Health Matters: Preventing Suicide

Preventing Suicide: The Importance of Keeping an Open Conversation about Mental Health
By Dr. Scott Reisinger

Every September, our nation observes Suicide Prevention Awareness Month. While this stigmatized topic may be difficult to discuss, and even considered taboo by some, it’s critical to the public health of our communities that we promote an open dialogue about mental and behavioral health.

Suicide is the second leading cause of death for people between the ages of ten and thirty-four, and the overall rate of suicide has increased 35% over the last tenty-three years.  Taking time to listen, offer help and eliminate stigmas around seeking mental health support can sometimes make all the difference in helping someone experiencing suicidal thoughts.

There is no special training needed to start a conversation about mental health and suicide prevention. Keeping lines of communication open with your family and friends can make it easier for them to discuss any difficult feelings they may be experiencing and recognize they’re not alone.

We have all felt anxious, sad, depressed, grieved, angry or even lost at some time in our lives. However, sometimes these feelings can feel make a person feel like they are on an island. By offering a listening ear and platform for an understanding, supportive conversation, you can sometimes help soften those feelings of isolation.

One way to start the conversation about mental health and suicide is to pick an environment where your loved one will feel most comfortable. From there, you may share that you have noticed they don’t seem like their usual self, and you may even describe the changes you’ve noticed in their mood or behavior.

During these difficult conversations, comments such as “what happened next” or simply stating “I understand” can reinforce that you are actively listening to what they are saying. Using phrases like, “what can we do to make things better?” and “I’m here for you,” as opposed to offering advice, can also be effective. Let your loved one know that you understand how hard it is to talk about their feelings and reassure them that conversations like these are a positive step forward.

Mental Health Stigmas
These conversations are also essential to breaking down the stigmas that plague mental health and keep people from seeking help. While some can manage feelings of anxiety or depression and recover on their own, others may require additional assistance, using tools such as therapy or medications. Unfortunately, our society has stigmatized seeking help for mental illness when there’s no reason why it should be viewed any differently than a medical illness.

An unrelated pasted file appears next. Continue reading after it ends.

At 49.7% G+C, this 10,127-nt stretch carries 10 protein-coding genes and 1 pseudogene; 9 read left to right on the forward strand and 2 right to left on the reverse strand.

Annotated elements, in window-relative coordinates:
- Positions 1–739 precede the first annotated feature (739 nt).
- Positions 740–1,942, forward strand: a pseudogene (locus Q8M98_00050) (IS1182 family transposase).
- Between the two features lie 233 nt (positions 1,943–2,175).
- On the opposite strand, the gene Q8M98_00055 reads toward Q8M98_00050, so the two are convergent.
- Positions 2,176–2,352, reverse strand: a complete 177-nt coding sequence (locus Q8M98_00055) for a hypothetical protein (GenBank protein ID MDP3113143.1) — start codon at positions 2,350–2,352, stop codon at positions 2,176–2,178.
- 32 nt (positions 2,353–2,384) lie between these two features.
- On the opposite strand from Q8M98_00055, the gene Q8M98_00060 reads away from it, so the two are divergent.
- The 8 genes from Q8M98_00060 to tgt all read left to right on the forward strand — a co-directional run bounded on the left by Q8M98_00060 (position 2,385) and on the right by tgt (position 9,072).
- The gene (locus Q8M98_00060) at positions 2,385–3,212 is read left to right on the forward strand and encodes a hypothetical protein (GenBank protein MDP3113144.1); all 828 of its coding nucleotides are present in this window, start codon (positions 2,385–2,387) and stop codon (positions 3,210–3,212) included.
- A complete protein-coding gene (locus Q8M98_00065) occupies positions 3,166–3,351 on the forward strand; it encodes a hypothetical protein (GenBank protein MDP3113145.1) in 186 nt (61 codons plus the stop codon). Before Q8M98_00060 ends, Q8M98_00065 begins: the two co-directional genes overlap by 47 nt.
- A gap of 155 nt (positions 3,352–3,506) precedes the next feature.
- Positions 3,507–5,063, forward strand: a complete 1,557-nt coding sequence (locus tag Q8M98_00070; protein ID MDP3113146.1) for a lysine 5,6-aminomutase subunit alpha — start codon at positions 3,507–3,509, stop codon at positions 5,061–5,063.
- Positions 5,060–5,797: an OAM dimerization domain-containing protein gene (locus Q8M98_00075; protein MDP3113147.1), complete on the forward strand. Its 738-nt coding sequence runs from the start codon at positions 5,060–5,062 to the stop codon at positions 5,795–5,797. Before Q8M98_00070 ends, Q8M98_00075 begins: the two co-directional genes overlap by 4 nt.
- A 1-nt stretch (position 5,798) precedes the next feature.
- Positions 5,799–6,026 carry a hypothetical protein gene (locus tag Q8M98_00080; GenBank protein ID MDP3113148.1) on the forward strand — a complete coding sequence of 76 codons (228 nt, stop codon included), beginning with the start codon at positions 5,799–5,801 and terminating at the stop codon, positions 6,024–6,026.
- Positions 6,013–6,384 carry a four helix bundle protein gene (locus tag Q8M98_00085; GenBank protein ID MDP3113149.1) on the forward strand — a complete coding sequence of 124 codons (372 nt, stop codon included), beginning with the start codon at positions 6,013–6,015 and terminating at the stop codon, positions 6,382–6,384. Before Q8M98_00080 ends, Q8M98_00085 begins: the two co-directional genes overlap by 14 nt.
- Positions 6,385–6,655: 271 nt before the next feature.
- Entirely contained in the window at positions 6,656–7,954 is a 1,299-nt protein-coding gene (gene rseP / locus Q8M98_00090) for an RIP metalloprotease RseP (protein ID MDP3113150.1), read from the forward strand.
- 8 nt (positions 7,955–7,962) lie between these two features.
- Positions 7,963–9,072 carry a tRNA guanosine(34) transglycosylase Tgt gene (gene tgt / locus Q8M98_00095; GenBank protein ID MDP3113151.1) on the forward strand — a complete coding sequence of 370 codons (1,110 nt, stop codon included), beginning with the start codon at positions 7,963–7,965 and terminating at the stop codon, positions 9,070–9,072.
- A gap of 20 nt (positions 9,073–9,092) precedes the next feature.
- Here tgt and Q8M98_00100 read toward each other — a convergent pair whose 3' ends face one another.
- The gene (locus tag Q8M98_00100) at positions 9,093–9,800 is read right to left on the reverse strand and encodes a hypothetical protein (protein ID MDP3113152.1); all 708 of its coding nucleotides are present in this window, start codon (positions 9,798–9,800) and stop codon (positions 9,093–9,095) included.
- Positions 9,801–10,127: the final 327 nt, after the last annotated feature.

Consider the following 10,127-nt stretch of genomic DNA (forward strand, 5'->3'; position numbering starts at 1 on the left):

It is important to remember that your loved one may feel ashamed to ask for help, or may not know where to start. Any significant stressor, particularly one that is ongoing, will tax a person’s resources and resiliency, especially if they are not properly caring for themselves.

This can exacerbate anxiety and depression in anyone. Understanding the underlying reason behind any harmful thoughts and feelings is essential to addressing them and developing healthy coping skills with the help of professionals.

Where to Seek Help
If you or a loved one are experiencing harmful thoughts and you don’t know where to seek help, contact a behavioral health consultants or therapist in your area. They can assess if the individual will benefit from brief, solution-focused, skills-based intervention to address a multitude of concerns, in addition to anxiety and depression, or if the individual would be better served by referral to a provider in the community for more “traditional” counseling or psychotherapy.

The research is clear. Asking about and discussing depression and suicide does not increase risk of an individual attempting suicide. In fact, it may open the door for the person to express how they are feeling and ask for the help they need. In fact, it reduces the risk overall.

If you or a loved one needs someone to talk to, you can call the National Suicide Prevention Lifeline 24/7, at 1-800-273-8255 (TALK) or you can dial 988. These calls offer free and confidential support to those in suicidal crisis or emotional distress. You can also reach to your health care provider to learn more about additional resources and help available to you and your loved ones.  This month, and every month, let us continue to have open and honest conversations about mental and behavioral health.

*Scott E Reisinger, PsyD, is a National Register credentialed Health Service Psychologist for Mercy Health. He has trained as a generalist, specialized in health psychology and is a graduate of the Georgia School of Professional Psychology.

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